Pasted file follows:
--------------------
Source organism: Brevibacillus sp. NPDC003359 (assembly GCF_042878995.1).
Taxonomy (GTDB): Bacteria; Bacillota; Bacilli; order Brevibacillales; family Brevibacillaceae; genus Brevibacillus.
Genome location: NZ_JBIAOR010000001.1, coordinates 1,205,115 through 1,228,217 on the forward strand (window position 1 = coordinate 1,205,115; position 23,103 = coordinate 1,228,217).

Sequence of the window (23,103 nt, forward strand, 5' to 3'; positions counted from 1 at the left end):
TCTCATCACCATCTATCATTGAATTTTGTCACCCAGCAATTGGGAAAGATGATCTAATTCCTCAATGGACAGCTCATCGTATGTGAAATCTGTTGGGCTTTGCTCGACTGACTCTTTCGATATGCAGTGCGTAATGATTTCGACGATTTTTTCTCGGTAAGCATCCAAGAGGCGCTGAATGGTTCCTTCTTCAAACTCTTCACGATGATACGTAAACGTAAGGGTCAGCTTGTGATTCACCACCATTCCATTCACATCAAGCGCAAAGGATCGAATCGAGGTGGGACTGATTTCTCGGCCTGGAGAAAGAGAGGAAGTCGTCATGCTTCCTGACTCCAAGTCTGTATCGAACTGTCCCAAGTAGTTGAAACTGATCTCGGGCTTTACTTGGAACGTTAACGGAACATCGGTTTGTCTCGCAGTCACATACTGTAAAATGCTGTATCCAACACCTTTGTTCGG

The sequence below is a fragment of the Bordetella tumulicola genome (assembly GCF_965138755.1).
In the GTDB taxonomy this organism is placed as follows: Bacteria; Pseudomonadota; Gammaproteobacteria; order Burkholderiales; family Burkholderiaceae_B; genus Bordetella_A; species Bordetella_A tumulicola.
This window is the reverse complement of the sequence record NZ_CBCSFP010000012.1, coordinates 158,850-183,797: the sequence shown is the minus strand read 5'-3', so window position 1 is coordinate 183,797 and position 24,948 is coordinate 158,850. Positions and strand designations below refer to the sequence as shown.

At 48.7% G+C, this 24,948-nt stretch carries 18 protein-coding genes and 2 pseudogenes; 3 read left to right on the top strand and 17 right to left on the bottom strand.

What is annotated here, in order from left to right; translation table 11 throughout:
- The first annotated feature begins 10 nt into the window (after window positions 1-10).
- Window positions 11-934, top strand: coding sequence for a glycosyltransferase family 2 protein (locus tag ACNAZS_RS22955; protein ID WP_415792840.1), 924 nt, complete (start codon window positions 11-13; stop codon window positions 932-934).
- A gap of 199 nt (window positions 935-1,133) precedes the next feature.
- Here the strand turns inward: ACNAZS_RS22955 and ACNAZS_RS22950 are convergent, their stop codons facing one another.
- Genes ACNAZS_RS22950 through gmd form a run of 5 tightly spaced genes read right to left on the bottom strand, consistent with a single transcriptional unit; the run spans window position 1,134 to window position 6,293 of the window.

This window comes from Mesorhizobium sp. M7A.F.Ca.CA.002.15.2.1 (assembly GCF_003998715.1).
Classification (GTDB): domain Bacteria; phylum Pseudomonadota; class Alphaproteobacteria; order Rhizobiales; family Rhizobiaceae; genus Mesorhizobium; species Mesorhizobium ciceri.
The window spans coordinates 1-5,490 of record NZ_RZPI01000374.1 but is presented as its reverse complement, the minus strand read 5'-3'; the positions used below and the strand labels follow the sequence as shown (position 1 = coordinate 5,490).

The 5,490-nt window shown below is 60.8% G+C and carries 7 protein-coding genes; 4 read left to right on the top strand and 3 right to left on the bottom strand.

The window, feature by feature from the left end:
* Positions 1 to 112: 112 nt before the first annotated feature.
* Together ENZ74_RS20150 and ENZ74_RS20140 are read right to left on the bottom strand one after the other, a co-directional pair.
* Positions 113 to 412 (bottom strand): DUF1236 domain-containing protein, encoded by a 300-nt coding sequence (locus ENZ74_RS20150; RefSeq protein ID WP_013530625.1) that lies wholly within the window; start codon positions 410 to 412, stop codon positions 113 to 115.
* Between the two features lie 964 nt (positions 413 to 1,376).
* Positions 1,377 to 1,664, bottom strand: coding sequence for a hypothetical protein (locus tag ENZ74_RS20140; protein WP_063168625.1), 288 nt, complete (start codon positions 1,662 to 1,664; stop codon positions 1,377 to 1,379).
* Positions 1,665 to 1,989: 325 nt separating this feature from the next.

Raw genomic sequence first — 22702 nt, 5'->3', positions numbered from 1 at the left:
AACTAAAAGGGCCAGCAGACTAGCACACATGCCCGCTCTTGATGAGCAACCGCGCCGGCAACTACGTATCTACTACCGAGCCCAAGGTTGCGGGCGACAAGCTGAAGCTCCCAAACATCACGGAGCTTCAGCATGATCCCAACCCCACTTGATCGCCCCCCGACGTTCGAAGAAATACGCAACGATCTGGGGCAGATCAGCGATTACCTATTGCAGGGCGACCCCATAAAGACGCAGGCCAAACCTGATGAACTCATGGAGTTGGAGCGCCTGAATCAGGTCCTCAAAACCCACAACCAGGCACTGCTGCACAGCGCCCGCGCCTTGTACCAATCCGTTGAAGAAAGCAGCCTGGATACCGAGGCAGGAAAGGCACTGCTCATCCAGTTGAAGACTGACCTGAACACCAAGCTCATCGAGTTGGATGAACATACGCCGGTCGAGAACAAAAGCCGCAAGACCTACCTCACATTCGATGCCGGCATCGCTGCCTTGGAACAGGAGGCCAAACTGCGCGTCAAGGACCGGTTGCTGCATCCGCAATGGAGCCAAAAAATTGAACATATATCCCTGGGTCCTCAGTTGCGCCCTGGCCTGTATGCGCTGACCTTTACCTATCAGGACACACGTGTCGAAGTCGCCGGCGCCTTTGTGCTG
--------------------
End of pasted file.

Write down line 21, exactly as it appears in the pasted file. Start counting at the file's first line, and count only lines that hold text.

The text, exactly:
* Positions 1 to 112: 112 nt before the first annotated feature.